by Ted Black
After watching his talented, lightly raced three-year-old colt Marengo Road capture the $75,000 Miracle Wood Stakes on Presidents Day at Laurel Park, trainer Mike Trombetta is hoping the sophomore son of Quality Road’s path to the Preakness Stakes — or at least his own path to that race — will have taken a slight detour through Aruba.
After saddling Marengo Road to victory in the Miracle Wood at the one-turn mile distance at Laurel on the undercard of the General George Stakes on a cold, snowy day in Maryland, Trombetta quickly opted for warmer climes and headed to Aruba for a quick vacation. Marengo Road, however, was not as fortunate and traveled back to the Fair Hill Training Center to begin preparations for his next outing at Laurel and then possibly the Preakness Stakes at Pimlico on the third Saturday in May.
“We’ve known right from the beginning that this colt had plenty of talent,” said Trombetta, who returned to Maryland on Monday. “He didn’t really run his race that first start [on Aug. 1 at Laurel, when he finished seventh] but he ran much better his next two starts. He got his first win in that race going long on the turf, but we knew he would eventually be better on the dirt. In his first start this year we knew the [seven-furlong Frank] Whiteley was going to be a little short for him and we thought he would be much better going a mile in the Miracle Wood.”
Marengo Road has won three of eight career outings and earned over $117,000. Oddly enough, all three of his wins have now come at one mile at Laurel Park, two on the main track after he earned his diploma on the grass. He notched his second win in a one-mile allowance on the main track when he trounced rivals by nine lengths, but then he was humbled by Mohaymen and seven others when ninth and last in the Grade 2, $300,000 Remsen Stakes at nine furlongs over the Aqueduct main track in the final start of his freshman campaign.
Following a series of modest works at Fair Hill, Marengo Road made his three-year-old debut in the $75,000 Frank Whiteley Stakes last month at Laurel Park. He chased Never Gone South throughout and settled for second as that one romped home nearly eight lengths clear in the seven-furlong affair. Trombetta was hardly fazed by that setback, though, and after two more workouts he sent Marengo Road into the Miracle Wood for prominent owners Harry C. Meyerhoff and son Tom C. Meyerhoff.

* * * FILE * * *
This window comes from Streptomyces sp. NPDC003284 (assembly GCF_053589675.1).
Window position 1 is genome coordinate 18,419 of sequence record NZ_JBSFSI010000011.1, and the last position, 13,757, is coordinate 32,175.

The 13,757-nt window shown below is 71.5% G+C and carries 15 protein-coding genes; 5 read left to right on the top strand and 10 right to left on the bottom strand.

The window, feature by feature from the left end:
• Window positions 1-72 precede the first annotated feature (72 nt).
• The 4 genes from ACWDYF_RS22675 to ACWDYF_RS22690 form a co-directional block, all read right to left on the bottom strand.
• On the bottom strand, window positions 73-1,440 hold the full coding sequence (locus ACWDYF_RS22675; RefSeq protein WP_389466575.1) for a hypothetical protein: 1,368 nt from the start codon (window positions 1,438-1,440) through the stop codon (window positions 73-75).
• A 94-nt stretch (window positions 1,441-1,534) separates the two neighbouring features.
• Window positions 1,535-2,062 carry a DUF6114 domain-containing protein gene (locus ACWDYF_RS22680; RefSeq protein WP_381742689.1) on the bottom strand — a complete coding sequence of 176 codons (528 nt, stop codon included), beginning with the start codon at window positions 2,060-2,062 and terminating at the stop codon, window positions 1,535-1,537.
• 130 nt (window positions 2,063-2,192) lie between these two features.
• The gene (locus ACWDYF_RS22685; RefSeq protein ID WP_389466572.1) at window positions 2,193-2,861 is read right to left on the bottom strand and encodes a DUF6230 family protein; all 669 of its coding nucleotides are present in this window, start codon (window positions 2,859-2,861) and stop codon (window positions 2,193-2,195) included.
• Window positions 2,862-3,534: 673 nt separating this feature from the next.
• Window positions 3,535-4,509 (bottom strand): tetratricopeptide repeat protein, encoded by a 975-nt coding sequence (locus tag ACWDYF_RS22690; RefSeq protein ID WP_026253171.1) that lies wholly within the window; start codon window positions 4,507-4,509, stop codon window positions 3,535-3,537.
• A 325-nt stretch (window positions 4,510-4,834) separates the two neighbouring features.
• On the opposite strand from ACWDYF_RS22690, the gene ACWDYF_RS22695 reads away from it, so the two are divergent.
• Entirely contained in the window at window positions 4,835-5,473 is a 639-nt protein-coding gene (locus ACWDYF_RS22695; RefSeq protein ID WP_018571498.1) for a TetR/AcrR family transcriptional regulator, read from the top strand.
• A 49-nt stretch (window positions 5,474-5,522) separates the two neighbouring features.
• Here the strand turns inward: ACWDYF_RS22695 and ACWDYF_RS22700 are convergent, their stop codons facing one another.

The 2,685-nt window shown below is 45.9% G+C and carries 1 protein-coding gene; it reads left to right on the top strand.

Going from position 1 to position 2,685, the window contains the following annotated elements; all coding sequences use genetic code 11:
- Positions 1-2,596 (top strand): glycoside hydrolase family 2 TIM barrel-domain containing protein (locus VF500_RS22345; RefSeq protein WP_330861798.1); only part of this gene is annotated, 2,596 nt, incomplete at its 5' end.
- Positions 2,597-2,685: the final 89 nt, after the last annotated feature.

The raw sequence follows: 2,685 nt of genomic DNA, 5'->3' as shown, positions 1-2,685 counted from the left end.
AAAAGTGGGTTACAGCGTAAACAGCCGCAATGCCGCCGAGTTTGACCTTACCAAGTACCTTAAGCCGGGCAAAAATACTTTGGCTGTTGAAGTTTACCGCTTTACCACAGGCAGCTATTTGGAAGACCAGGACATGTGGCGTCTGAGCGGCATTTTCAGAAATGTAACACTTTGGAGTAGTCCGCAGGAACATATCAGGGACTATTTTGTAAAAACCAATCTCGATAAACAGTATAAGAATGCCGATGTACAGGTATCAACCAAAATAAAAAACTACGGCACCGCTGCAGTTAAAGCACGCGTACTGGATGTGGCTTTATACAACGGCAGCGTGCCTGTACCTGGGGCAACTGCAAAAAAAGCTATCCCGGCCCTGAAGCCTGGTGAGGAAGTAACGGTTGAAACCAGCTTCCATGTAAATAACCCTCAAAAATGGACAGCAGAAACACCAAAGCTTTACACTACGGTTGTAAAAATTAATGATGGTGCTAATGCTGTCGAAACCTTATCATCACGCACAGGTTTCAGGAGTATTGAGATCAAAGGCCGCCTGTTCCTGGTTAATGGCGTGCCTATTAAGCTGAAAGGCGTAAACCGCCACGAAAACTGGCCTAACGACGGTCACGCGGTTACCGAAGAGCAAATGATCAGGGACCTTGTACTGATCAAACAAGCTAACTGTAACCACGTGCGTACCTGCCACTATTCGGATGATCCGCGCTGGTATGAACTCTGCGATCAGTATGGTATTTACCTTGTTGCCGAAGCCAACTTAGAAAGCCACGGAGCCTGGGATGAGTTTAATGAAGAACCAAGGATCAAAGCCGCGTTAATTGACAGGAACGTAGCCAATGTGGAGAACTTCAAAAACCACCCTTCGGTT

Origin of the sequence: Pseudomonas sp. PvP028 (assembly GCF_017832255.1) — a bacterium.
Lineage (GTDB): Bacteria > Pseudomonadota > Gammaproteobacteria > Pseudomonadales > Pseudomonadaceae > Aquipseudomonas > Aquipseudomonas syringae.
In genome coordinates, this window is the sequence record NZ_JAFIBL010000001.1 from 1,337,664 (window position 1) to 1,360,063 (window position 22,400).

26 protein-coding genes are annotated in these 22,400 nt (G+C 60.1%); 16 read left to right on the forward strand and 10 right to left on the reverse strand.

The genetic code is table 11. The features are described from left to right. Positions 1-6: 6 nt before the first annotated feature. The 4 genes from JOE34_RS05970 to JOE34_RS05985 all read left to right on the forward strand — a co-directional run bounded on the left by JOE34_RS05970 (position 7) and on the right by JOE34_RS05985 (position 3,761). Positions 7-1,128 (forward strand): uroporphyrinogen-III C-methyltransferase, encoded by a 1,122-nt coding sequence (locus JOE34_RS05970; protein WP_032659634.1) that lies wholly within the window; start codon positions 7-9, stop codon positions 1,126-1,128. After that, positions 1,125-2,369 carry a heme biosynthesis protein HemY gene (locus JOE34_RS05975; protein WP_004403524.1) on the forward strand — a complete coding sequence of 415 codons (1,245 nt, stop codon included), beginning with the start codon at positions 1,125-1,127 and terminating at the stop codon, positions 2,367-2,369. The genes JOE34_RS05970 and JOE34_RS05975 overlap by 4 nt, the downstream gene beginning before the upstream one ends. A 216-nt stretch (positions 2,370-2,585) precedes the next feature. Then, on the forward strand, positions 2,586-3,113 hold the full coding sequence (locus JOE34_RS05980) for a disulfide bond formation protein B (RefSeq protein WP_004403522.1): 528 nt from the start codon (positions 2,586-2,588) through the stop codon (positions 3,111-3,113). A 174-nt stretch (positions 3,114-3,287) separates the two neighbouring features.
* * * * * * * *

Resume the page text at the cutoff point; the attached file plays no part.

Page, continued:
Just four days before the Miracle Wood, Harry Meyerhoff passed away at the age of 86. The Baltimore native owned numerous talented horses during his extended tenure in the sport, and he will always be linked with Spectacular Bid, the 1979 Kentucky Derby and Preakness winner who settled for third in the Belmont Stakes. Spectacular Bid garnered Horse of the Year honors that year and again in his undefeated 1980 season en route to a spot in the National Racing Hall of Fame in Saratoga, New York. In many respects, Trombetta viewed Marengo Road’s win in the Miracle Wood as a fitting tribute to his late owner.
“Mr. Meyerhoff was such a great man,” Trombetta said. “He was great for the sport. He loved his horses. It would have been nice to have him at Laurel for the Miracle Wood. It was an honor to be able to train for him.”
Like Meyerhoff, Trombetta has been on the Triple Crown trail before, with Sweetnorthernsaint, who ran sixth, behind Barbaro, as the favorite in the 2006 Kentucky Derby after winning the Illinois Derby at Hawthorne. Two weeks later in the Preakness, Sweetnorthernsaint finished second behind Bernardini on a day when Barbaro broke down early in the race. Sweetnorthernsaint went on to win eight races and earn nearly $950,000.
Trombetta was not about to make comparisons between Sweetnorthernsaint and Marengo Road, but the local conditioner is hopeful that the Quality Road colt will continue to improve and perhaps also earn a place in the starting gate for the Preakness. Trombetta noted that Marengo Road could run next in either the $75,000 Private Term Stakes at 1 1/16 miles March 12 or the $100,000 Federico Tesio Stakes at 1 ⅛ miles, both at Laurel Park, but doubted that the Miracle Wood winner would tackle both.
“He came out of the Miracle Wood great,” Trombetta said. “The timing and the distance of that race were ideal. I definitely want him to try two turns next time. We might point him for the Private Terms or the Tesio and then see if he deserves a shot at the Preakness. Right now it’s way too early to tell. He ran a heck of a race in the Miracle Wood and I suspect we’ll face [runner-up] Charmed Victory again. They’re both nice colts and they both look like they want to go further. He’ll probably work again later this month or early next month and then we’ll see if we want to go in the Private Terms or wait for the Tesio.”